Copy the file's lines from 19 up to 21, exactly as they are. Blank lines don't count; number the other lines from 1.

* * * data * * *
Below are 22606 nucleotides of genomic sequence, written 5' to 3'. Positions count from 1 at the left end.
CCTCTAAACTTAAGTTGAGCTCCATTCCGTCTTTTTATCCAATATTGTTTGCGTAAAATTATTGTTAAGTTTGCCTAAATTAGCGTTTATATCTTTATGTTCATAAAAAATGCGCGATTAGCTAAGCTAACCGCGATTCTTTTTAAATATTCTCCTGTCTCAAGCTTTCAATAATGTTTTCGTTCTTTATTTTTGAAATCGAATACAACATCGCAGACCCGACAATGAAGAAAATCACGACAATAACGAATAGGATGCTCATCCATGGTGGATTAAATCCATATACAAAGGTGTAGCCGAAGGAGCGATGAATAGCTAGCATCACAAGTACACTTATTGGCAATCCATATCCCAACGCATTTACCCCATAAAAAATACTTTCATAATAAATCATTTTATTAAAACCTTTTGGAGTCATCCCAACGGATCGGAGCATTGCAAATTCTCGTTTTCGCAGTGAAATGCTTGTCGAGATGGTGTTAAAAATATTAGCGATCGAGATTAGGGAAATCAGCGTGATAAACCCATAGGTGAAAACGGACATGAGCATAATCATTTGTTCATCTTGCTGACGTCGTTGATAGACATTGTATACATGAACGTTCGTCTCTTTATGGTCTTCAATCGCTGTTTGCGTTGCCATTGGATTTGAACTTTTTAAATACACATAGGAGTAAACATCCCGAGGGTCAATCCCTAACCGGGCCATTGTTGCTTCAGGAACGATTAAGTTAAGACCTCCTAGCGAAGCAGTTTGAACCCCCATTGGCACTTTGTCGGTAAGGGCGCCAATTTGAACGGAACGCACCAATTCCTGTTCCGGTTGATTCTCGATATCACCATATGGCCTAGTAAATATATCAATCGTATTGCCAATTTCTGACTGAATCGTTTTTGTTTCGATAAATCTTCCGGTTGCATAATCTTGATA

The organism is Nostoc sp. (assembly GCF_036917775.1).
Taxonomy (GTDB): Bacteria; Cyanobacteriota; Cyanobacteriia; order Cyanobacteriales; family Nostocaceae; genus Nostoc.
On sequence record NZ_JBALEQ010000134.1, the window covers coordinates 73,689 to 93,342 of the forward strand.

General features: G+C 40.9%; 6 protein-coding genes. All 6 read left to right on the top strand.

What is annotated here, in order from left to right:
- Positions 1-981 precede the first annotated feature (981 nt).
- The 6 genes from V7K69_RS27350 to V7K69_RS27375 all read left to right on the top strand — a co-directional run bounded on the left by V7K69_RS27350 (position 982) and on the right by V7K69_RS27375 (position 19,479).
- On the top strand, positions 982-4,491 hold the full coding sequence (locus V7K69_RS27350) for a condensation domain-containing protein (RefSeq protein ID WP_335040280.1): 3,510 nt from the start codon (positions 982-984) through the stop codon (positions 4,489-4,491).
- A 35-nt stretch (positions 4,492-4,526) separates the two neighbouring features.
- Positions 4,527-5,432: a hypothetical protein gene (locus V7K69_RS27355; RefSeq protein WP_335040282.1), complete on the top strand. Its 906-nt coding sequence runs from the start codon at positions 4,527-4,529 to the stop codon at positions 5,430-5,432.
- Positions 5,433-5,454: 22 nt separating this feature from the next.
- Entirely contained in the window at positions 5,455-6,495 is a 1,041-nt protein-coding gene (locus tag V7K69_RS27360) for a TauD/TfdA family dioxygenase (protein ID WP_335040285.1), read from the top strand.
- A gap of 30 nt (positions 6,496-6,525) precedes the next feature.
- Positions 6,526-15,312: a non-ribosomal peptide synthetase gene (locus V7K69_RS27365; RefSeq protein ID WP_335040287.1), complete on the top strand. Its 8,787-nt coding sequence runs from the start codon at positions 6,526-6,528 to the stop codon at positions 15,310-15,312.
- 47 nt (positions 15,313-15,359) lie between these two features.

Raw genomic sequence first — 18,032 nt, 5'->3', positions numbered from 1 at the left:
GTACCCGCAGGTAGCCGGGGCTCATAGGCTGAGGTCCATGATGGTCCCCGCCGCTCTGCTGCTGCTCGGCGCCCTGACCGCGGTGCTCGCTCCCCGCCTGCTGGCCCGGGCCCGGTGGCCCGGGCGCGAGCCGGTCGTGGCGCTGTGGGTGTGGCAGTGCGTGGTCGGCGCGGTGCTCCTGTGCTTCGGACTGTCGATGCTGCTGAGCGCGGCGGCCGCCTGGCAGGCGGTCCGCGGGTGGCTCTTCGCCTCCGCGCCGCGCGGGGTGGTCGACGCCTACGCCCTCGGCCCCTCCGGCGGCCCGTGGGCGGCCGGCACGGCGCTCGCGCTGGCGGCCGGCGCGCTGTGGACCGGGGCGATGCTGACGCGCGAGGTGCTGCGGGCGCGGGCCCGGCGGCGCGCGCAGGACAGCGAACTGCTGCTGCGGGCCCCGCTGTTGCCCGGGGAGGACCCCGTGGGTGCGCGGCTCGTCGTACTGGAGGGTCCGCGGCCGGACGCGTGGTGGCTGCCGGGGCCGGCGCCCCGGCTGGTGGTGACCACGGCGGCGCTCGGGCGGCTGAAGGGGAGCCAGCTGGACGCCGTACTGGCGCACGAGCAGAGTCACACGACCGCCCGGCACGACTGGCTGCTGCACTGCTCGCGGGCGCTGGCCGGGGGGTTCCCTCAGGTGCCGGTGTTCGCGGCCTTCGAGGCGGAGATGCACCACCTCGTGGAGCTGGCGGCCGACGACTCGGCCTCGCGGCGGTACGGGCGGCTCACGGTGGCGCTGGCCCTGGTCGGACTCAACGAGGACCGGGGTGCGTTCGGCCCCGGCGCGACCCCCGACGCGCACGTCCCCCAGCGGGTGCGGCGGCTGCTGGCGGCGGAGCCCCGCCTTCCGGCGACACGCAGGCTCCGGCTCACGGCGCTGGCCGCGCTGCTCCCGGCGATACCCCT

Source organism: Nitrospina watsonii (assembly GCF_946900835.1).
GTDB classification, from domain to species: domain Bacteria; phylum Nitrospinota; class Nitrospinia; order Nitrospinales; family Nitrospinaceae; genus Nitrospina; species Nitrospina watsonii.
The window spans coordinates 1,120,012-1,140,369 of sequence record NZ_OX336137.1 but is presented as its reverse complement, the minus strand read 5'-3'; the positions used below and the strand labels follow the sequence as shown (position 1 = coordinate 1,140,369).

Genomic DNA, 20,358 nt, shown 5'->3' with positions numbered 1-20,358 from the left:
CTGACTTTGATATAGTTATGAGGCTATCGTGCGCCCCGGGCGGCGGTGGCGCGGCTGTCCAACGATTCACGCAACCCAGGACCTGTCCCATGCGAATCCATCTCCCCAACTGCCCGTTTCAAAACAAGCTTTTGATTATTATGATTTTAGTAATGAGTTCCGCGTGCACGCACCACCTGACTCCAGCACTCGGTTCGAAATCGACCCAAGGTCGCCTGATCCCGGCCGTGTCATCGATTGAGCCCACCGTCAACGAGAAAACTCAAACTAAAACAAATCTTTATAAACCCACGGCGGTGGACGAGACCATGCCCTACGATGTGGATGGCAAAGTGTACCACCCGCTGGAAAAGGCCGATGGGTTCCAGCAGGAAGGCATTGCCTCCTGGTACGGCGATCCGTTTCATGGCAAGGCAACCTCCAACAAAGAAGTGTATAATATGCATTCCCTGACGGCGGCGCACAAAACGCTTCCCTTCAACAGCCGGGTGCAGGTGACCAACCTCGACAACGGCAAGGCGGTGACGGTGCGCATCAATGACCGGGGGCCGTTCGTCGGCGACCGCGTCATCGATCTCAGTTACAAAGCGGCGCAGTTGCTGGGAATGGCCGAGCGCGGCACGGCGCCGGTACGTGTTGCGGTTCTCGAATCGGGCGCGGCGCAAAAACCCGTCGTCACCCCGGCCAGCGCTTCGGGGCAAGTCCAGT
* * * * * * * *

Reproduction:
GTACCCGCAGGTAGCCGGGGCTCATAGGCTGAGGTCCATGATGGTCCCCGCCGCTCTGCTGCTGCTCGGCGCCCTGACCGCGGTGCTCGCTCCCCGCCTGCTGGCCCGGGCCCGGTGGCCCGGGCGCGAGCCGGTCGTGGCGCTGTGGGTGTGGCAGTGCGTGGTCGGCGCGGTGCTCCTGTGCTTCGGACTGTCGATGCTGCTGAGCGCGGCGGCCGCCTGGCAGGCGGTCCGCGGGTGGCTCTTCGCCTCCGCGCCGCGCGGGGTGGTCGACGCCTACGCCCTCGGCCCCTCCGGCGGCCCGTGGGCGGCCGGCACGGCGCTCGCGCTGGCGGCCGGCGCGCTGTGGACCGGGGCGATGCTGACGCGCGAGGTGCTGCGGGCGCGGGCCCGGCGGCGCGCGCAGGACAGCGAACTGCTGCTGCGGGCCCCGCTGTTGCCCGGGGAGGACCCCGTGGGTGCGCGGCTCGTCGTACTGGAGGGTCCGCGGCCGGACGCGTGGTGGCTGCCGGGGCCGGCGCCCCGGCTGGTGGTGACCACGGCGGCGCTCGGGCGGCTGAAGGGGAGCCAGCTGGACGCCGTACTGGCGCACGAGCAGAGTCACACGACCGCCCGGCACGACTGGCTGCTGCACTGCTCGCGGGCGCTGGCCGGGGGGTTCCCTCAGGTGCCGGTGTTCGCGGCCTTCGAGGCGGAGATGCACCACCTCGTGGAGCTGGCGGCCGACGACTCGGCCTCGCGGCGGTACGGGCGGCTCACGGTGGCGCTGGCCCTGGTCGGACTCAACGAGGACCGGGGTGCGTTCGGCCCCGGCGCGACCCCCGACGCGCACGTCCCCCAGCGGGTGCGGCGGCTGCTGGCGGCGGAGCCCCGCCTTCCGGCGACACGCAGGCTCCGGCTCACGGCGCTGGCCGCGCTGCTCCCGGCGATACCCCT

Source organism: Nitrospina watsonii (assembly GCF_946900835.1).
GTDB classification, from domain to species: domain Bacteria; phylum Nitrospinota; class Nitrospinia; order Nitrospinales; family Nitrospinaceae; genus Nitrospina; species Nitrospina watsonii.